I was recently asked, "If you know so much, why aren't you selling your own art?"
It's a great question - and one that's probably gone through many of your minds at one point or another - so I'd like to address it as honestly as I can.
Art is something that I love to do. I spent years of my life and lots of dollars to get a degree in Painting. I look fondly on every single one of those dollars I've had to pay off.
I still paint - but I paint for me. For relaxation. For the joy of mixing colors. For a hobby my daughter and I love doing together.
With that being said, painting is also no longer something that consumes my thoughts. It has become a side note in my life.
Turning it into a business would suck the joy out of getting lost in painting for me.
(If any of this resonates with you, I want you to reconsider building an art business. There are a million businesses in the world that you could start - pick another. The joy art can bring is not worth losing if you are not 1000% committed to this being your dream.)
So why do you teach other artists how to sell art?
I am a problem solver. Learning whatever I can to solve a problem becomes an obsession for me. That's how I got here.
I wanted to learn to sell my art so...
While I was transitioning my business to teach marketing and websites - it hit me that artists needed that guidance just as much (or more) than everyone else.
In fact, isn't that how I got here in the first place? Once the idea was in my head - I couldn't do anything else. That was it.
It had all come full circle. My path has taken 9 years from starting to learn marketing to now, but I wouldn't have it any other way.
They say it takes 10,000 hours to become an expert in something. From my calculations, I'm 20,000+ hours in when it comes to learning marketing and websites.
I don't claim to be an expert in everything - but I do teach what I know from experience. If you want to know how to sell art posting to Facebook, I'll give you some pointers, but I won't claim to be an expert.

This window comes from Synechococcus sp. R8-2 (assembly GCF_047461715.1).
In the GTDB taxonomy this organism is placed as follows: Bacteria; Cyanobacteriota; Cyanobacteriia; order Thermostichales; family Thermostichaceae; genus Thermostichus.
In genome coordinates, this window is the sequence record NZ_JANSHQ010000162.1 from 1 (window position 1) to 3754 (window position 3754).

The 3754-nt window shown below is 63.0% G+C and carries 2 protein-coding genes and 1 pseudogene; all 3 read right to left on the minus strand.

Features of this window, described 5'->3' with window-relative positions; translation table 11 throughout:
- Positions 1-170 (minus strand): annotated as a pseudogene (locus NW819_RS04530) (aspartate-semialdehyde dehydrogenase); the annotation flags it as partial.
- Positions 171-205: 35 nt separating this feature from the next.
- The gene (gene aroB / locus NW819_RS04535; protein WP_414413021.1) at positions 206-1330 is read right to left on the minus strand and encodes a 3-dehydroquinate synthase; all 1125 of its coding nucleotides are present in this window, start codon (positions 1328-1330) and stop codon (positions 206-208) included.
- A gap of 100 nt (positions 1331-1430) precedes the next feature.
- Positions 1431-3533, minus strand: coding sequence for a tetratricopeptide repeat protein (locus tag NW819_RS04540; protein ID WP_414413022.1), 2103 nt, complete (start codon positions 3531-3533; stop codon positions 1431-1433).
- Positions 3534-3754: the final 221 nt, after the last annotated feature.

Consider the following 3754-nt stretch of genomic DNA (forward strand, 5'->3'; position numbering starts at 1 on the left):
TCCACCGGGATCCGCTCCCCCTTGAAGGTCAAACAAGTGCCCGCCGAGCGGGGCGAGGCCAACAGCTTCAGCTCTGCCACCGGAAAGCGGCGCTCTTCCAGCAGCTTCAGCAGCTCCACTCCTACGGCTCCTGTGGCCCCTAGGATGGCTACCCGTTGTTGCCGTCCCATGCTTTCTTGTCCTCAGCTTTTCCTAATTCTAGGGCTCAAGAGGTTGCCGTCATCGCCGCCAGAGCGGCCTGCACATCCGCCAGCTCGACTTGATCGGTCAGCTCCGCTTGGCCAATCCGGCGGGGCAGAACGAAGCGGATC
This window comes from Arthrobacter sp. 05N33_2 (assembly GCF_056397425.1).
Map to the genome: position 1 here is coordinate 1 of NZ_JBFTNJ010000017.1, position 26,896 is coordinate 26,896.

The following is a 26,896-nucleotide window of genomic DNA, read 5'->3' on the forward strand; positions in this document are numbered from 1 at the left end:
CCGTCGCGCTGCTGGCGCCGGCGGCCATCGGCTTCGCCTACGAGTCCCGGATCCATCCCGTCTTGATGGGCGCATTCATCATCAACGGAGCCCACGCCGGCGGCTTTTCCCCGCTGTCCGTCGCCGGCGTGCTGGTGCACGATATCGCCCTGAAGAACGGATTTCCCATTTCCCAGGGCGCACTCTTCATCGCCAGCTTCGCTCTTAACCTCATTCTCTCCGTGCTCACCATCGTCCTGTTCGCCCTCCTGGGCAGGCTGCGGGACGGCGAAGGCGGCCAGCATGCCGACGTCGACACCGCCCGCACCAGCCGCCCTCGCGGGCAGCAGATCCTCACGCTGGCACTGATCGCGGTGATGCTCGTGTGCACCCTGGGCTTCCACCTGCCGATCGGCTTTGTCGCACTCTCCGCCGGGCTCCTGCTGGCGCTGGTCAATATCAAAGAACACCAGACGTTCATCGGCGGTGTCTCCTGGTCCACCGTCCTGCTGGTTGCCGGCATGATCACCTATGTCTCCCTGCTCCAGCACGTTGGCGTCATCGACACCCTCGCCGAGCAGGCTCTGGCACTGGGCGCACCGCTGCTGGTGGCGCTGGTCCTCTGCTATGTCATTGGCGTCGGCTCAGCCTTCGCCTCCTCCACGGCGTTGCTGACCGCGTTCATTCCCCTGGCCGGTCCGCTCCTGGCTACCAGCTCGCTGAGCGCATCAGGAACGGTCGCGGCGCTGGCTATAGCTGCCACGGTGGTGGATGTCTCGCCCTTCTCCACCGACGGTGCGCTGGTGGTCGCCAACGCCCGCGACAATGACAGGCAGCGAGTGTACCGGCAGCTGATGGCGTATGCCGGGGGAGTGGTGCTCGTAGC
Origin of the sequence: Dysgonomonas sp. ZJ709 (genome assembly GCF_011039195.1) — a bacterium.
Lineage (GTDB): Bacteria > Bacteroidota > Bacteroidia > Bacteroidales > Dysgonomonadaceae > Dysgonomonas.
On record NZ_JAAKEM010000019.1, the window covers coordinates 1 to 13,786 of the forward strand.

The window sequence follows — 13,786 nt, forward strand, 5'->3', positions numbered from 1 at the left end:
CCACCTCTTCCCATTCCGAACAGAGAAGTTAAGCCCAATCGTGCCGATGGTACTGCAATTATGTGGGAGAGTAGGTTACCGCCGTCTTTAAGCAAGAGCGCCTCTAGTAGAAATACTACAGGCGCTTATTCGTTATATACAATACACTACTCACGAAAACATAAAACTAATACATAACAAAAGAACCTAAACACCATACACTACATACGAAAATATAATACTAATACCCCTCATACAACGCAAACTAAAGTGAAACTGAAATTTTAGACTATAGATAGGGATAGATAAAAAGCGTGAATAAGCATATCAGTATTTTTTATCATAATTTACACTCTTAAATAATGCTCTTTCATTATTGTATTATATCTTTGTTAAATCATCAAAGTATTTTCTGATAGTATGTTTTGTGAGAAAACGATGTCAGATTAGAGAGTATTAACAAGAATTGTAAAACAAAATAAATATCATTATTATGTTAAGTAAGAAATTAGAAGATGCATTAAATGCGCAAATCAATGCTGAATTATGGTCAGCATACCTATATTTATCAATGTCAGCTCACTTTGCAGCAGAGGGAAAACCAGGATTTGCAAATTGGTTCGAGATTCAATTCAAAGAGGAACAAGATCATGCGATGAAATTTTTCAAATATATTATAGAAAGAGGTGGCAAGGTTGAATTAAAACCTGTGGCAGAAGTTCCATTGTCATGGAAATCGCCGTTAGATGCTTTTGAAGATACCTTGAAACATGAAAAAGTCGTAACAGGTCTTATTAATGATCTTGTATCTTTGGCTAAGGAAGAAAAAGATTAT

If you want to learn to sell art on your website, stick with me and I'll teach you a thing or two.
"What does this have to do with me?"
The answer to the million dollar question, "How do I get people to buy my art?", is simple. It's the execution that requires all the work.
To consistently sell your art, you have to be able to convince the people who run across you:
- 1Your art is 110% worth whatever you are charging
- 2You are a complete professional, they like and/or relate to you and they have 100% trust in you.
Because my art doesn't consume me, I would never be able to sell it based on these two rules.
Thank you for your candid transparency. You did, indeed, help me see that I do NOT want to sell my art online! Best wishes! And if you are ever interested in reading or sharing my content (once I launch! Still building my site, with a launch goal of 5/21/21), Watermelon & Picket Fences is a website/blog for contemporary moms seeking a traditional family life, written from a grandmother’s perspective (me!).
I will be sharing you with my artist friends!
Again, THANK YOU SO MUCH!
More than ever I would love to sell my art on my website. I love meeting with people but I just can’t sell my art that way and make enough money. I spent a lot of time and money building my website and e-commerce but still nothing sell from the website. I mean nothing! I sell all of my work from art shows and galleries and I just done with craft shows.
The problem with websites, generally, is that people spend more time building them then they do getting traffic to them. This could be part of your missing component. There are so many ways to promote the website including things like SEO, getting featured in publications and searching out PR opportunities, social media of all shapes and sizes, collaborations, local shows and exhibitions… I’d recommend picking one that really appeals to you and putting your energy behind that. The other problem is the need to nurture those people once they find you, and unless you’re regularly interacting with them on social media or encouraging them to sign up for an email list, cold traffic has a very low purchase rate. Once you’ve focused on increasing traffic, pay attention to how many visitors it takes before you make a sale. You can then work backwards and find ways to get that many visitors regularly, or start troubleshooting and see how you can decrease the number of visitors you need by working on something like an email list. Best of luck to you!!